Europe, Mexico and South America. As a visual artist, Sjoman has illustrated his own books and books by others. He has prepared exhibition catalogues for various artists, including Druvinka, Shehan Madawela, Raghupati Bhatta, and R. Puttaraju. In 2006 Sjoman was invited to the first panel on yoga at the American Academy of Religion in Washington, DC, where he presented a paper entitled Summary of Research on Yoga. In 2006 he presented a monograph "The Yoga Tradition" at India's Lonavla Yoga Institute.

I like to think that like all detours from life’s main roads, this conversation (which is the result of a volley back and forth of questions emailed over great distances) gives you a sense of yoga’s tributaries and alleyways as Sjoman discusses art, poetry and the body in motion...all those things that make the busy pace of the main road that much more bearable. And so using something other than straight lines we build relationships that can sustain more than plans and ambitions: a personal sense of order, a treehouse, an āsana, a fable that happened one day in the backyard.

"Rudra Rajata" original mixed media on canvas, Norman Sjoman

Sunday, February 24, 2013

Psycho-Spiritual Realizations from a Great American Road Trip with Author and Yoga Teacher Brian Leaf


I t should come as not surprise to yogis that Leonardo da Vinci made a habit of writing and walking backwards. If you’ve spent any time in head or handstand you know how yoga’s inversions are designed to stimulate elaborate reversals, to flip the world on its ear. Such adventures of life lived upside-down are part and parcel of the yogic quest, and if you asked yoga teacher and author Brian Leaf, he’d tell you that there’s no better way to gaining a backstage pass to your own psychophysical matrix than by getting in a van and driving across the country on an extended road trip. His book Misadventures of a Garden State Yogi chronicles his attempt to get off the known path, to sleep in the back of a van like a beat poet or itinerant, to bring life back to the bare essentials, making his existence itself one grand psycho-spiritual experiment.

Brian Leaf
Brian Leaf, MA, is director of The New Leaf Learning Center, a holistic tutoring center in Massachusetts. In his work helping students manage ADD and overcome standardized-test and math phobias, Brian draws upon twenty-one years of intensive study, practice, and teaching of yoga, meditation, and holistic health. He is certified by The New England Institute of Ayurvedic Medicine and holds licenses or certifications as a Yoga Teacher, Massage Therapist, Energyworker, and Holistic Educator. He also incorporates Bach Flower Essences, Cranio-Sacral Therapy, Reiki, Shiatsu, and Tai Chi into his work. Brian is the author of eleven books, including Misadventures of a Garden State Yogi. His books have been featured on The CW, MTV.com, Fox News, and Kripalu.org.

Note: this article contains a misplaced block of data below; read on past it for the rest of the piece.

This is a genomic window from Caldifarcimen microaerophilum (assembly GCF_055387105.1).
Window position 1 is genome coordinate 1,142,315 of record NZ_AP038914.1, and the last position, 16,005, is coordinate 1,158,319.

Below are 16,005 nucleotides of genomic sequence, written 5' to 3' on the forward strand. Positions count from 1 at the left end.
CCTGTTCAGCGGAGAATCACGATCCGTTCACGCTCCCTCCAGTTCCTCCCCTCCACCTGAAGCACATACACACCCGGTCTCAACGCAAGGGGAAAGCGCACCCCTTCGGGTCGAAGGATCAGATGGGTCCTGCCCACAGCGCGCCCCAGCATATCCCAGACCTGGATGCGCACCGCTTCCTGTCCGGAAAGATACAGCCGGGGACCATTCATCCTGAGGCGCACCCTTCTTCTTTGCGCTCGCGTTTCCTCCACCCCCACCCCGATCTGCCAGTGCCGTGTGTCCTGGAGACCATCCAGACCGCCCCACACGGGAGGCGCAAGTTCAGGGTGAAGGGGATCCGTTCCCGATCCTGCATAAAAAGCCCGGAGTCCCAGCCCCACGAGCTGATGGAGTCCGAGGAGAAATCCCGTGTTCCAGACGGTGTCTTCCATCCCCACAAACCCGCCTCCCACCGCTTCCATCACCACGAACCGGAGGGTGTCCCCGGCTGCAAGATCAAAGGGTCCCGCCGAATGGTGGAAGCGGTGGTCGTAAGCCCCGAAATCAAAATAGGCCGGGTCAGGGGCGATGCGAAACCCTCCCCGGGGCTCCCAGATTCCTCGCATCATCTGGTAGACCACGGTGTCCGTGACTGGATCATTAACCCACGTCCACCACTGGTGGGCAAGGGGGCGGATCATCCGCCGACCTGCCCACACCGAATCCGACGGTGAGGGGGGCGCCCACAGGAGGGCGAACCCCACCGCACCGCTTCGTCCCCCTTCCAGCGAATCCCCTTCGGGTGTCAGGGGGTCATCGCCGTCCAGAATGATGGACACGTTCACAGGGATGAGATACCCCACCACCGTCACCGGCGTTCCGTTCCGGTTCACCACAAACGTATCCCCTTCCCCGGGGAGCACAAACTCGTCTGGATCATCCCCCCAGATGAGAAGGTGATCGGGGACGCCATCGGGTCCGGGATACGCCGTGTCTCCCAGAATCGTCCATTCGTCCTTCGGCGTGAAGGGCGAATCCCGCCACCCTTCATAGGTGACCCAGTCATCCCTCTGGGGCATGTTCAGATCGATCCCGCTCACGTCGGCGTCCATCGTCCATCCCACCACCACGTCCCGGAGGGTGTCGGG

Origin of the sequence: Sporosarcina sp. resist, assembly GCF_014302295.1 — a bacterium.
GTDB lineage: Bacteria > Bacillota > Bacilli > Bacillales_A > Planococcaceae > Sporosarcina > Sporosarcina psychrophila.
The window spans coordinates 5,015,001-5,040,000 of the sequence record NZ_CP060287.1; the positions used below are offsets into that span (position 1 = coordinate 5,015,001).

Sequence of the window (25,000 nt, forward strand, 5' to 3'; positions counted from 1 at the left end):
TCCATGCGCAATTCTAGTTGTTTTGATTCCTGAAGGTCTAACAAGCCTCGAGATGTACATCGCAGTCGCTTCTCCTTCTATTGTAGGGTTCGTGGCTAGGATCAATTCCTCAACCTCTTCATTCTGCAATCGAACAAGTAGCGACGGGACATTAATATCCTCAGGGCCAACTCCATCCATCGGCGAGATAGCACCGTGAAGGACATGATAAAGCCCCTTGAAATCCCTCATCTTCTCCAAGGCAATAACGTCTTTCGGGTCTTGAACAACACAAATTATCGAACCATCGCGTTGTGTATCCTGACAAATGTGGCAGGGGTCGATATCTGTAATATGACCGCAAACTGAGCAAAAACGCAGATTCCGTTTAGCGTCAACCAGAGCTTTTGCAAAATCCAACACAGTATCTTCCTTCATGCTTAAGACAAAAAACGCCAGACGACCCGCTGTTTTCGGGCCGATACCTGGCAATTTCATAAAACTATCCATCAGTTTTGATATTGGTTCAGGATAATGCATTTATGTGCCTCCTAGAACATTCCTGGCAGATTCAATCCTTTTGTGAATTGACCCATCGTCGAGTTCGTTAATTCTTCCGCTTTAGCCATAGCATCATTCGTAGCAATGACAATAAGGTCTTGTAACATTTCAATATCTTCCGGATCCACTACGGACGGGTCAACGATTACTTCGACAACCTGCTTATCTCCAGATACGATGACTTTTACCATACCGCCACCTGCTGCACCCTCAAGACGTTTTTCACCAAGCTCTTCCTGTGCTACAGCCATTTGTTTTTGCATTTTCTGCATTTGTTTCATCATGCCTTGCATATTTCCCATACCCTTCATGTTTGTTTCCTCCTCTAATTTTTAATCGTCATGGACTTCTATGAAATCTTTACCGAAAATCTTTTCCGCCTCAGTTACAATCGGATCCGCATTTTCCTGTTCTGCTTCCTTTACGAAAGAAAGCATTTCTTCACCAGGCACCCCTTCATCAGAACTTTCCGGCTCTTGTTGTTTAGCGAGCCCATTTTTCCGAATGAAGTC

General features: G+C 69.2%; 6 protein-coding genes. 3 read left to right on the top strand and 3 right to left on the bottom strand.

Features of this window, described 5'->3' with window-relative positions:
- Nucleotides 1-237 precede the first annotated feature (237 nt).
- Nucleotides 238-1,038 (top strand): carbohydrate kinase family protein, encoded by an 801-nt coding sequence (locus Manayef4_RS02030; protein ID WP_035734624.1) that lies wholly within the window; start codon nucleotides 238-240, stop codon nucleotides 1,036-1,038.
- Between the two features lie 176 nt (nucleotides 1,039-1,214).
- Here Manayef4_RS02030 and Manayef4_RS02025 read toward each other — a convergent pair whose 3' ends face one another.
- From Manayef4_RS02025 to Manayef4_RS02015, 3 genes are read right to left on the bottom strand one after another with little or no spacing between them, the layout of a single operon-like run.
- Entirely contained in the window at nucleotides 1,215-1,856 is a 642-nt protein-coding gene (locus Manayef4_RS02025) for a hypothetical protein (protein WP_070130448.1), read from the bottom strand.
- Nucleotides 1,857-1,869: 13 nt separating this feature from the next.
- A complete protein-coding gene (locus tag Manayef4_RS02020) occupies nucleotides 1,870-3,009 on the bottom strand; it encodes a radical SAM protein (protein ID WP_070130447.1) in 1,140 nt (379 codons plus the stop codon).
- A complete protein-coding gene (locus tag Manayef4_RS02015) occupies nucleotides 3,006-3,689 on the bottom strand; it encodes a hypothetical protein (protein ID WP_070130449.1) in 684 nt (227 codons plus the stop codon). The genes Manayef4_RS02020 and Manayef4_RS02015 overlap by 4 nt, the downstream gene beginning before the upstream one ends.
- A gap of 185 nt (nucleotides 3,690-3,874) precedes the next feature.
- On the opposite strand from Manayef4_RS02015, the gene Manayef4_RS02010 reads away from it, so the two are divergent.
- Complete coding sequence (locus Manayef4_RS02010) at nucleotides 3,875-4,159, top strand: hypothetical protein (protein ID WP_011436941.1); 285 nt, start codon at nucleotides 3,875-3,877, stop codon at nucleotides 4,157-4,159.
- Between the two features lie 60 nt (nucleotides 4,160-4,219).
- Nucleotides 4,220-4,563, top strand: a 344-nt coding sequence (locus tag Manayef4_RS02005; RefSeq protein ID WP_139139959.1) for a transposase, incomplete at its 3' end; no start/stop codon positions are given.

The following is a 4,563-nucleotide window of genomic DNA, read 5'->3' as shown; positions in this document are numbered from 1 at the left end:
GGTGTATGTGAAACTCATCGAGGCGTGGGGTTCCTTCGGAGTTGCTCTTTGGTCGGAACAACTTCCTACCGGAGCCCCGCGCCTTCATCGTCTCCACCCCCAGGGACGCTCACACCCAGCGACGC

Leaf’s book is a memoir of one man’s yoga experiments that invariably result in a host of absurd experiences. Uplifting and occasionally humiliating, the book is a comical and lighthearted marriage of the ridiculous and sublime that's a perfect fit for a Hollywood script. But as I found out in a conversation with Leaf, what preoccupies him in this landscape of the adventure chronicle is the role of yoga in developing intuition...that rapid fire cognition that Malcolm Gladwell talks about in his book Blink: The Power of Thinking without Thinking... that knowing that comes on so quickly that you can’t quite justify it in common sense terms. In Brian’s words, intuition is the point of yoga, the very thing he was searching for in his psycho-spiritual experiments...
I knew I loved yoga so I went on this cross-country road trip to explore more styles of yoga mostly because that was right after Amrit Desai had been asked to leave Kripalu, and having been a student of Kripalu, I was really devastated. So I went on this trip to find other styles of yoga. And so I would do all of these programs and I'd go to ashrams and retreats and just always kind of searching. And so it turned out to be a big, long adventure. - Brian Leaf
Brian Leaf on the road